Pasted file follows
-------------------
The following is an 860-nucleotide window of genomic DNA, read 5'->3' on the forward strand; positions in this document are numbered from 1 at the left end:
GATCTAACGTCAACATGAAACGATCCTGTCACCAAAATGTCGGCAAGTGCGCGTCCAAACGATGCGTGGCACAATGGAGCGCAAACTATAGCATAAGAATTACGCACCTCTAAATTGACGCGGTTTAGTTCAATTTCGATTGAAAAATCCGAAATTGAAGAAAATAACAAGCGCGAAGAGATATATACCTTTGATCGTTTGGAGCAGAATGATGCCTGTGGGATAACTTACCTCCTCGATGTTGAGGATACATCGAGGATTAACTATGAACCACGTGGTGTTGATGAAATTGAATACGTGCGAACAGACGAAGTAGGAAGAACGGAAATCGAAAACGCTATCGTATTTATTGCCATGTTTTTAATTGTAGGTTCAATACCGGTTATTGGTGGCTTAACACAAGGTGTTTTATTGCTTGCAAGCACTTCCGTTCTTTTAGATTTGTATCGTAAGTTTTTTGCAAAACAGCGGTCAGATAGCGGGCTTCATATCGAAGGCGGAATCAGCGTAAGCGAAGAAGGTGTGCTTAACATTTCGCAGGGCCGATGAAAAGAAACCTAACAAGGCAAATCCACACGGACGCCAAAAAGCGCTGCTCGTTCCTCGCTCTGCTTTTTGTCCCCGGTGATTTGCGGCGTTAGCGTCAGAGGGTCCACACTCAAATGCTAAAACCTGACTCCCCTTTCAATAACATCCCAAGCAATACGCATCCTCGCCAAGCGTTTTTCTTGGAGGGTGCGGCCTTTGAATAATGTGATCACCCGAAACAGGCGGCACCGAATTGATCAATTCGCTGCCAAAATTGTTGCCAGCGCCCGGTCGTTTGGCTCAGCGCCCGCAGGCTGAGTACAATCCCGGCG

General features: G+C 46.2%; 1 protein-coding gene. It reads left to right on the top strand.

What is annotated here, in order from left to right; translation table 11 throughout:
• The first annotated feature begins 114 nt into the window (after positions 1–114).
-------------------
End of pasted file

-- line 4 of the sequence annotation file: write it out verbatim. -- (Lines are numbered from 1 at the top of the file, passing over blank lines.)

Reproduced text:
What is annotated here, in order from left to right; translation table 11 throughout: